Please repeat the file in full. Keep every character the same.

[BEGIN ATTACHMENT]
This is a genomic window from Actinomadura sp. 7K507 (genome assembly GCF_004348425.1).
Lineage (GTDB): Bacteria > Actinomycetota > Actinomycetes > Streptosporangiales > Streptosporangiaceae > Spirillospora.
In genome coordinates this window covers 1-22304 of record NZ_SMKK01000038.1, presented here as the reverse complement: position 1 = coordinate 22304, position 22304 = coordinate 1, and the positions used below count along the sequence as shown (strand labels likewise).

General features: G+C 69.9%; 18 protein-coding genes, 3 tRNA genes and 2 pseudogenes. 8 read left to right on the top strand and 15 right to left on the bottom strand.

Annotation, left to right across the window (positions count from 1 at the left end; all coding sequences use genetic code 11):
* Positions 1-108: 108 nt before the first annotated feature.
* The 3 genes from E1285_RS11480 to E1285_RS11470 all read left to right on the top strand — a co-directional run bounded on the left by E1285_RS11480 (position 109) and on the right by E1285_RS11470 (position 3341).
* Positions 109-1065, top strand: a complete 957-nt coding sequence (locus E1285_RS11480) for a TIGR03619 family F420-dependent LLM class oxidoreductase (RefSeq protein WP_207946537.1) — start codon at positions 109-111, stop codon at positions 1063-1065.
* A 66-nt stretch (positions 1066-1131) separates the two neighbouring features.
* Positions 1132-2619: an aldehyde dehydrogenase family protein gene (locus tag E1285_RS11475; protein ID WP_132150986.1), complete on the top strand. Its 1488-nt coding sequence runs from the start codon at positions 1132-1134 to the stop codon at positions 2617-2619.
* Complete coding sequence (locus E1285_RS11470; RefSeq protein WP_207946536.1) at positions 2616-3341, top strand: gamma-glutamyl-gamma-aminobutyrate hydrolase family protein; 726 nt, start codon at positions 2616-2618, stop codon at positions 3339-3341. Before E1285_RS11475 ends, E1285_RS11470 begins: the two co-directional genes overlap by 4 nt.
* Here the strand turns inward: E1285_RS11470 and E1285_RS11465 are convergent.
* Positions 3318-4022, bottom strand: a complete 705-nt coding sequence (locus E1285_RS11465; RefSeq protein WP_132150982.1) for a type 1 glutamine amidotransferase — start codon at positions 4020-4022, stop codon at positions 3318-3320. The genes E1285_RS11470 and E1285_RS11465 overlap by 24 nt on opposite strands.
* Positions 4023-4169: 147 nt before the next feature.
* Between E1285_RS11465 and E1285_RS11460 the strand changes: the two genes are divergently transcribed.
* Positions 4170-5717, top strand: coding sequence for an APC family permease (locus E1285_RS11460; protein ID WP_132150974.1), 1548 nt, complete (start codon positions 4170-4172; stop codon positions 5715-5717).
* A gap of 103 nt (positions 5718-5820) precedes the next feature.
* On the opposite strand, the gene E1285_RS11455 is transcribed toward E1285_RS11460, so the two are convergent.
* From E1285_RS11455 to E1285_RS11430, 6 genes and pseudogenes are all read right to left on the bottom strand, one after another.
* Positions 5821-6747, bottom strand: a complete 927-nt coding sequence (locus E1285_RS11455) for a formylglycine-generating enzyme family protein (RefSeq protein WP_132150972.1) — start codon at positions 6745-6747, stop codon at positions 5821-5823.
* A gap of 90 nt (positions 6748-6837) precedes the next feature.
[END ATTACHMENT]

This is a genomic window from Actinomadura sp. 7K507 (genome assembly GCF_004348425.1).
Lineage (GTDB): Bacteria > Actinomycetota > Actinomycetes > Streptosporangiales > Streptosporangiaceae > Spirillospora.
In genome coordinates this window covers 1-22304 of record NZ_SMKK01000038.1, presented here as the reverse complement: position 1 = coordinate 22304, position 22304 = coordinate 1, and the positions used below count along the sequence as shown (strand labels likewise).

General features: G+C 69.9%; 18 protein-coding genes, 3 tRNA genes and 2 pseudogenes. 8 read left to right on the top strand and 15 right to left on the bottom strand.

Annotation, left to right across the window (positions count from 1 at the left end; all coding sequences use genetic code 11):
* Positions 1-108: 108 nt before the first annotated feature.
* The 3 genes from E1285_RS11480 to E1285_RS11470 all read left to right on the top strand — a co-directional run bounded on the left by E1285_RS11480 (position 109) and on the right by E1285_RS11470 (position 3341).
* Positions 109-1065, top strand: a complete 957-nt coding sequence (locus E1285_RS11480) for a TIGR03619 family F420-dependent LLM class oxidoreductase (RefSeq protein WP_207946537.1) — start codon at positions 109-111, stop codon at positions 1063-1065.
* A 66-nt stretch (positions 1066-1131) separates the two neighbouring features.
* Positions 1132-2619: an aldehyde dehydrogenase family protein gene (locus tag E1285_RS11475; protein ID WP_132150986.1), complete on the top strand. Its 1488-nt coding sequence runs from the start codon at positions 1132-1134 to the stop codon at positions 2617-2619.
* Complete coding sequence (locus E1285_RS11470; RefSeq protein WP_207946536.1) at positions 2616-3341, top strand: gamma-glutamyl-gamma-aminobutyrate hydrolase family protein; 726 nt, start codon at positions 2616-2618, stop codon at positions 3339-3341. Before E1285_RS11475 ends, E1285_RS11470 begins: the two co-directional genes overlap by 4 nt.
* Here the strand turns inward: E1285_RS11470 and E1285_RS11465 are convergent.
* Positions 3318-4022, bottom strand: a complete 705-nt coding sequence (locus E1285_RS11465; RefSeq protein WP_132150982.1) for a type 1 glutamine amidotransferase — start codon at positions 4020-4022, stop codon at positions 3318-3320. The genes E1285_RS11470 and E1285_RS11465 overlap by 24 nt on opposite strands.
* Positions 4023-4169: 147 nt before the next feature.
* Between E1285_RS11465 and E1285_RS11460 the strand changes: the two genes are divergently transcribed.
* Positions 4170-5717, top strand: coding sequence for an APC family permease (locus E1285_RS11460; protein ID WP_132150974.1), 1548 nt, complete (start codon positions 4170-4172; stop codon positions 5715-5717).
* A gap of 103 nt (positions 5718-5820) precedes the next feature.
* On the opposite strand, the gene E1285_RS11455 is transcribed toward E1285_RS11460, so the two are convergent.
* From E1285_RS11455 to E1285_RS11430, 6 genes and pseudogenes are all read right to left on the bottom strand, one after another.
* Positions 5821-6747, bottom strand: a complete 927-nt coding sequence (locus E1285_RS11455) for a formylglycine-generating enzyme family protein (RefSeq protein WP_132150972.1) — start codon at positions 6745-6747, stop codon at positions 5821-5823.
* A gap of 90 nt (positions 6748-6837) precedes the next feature.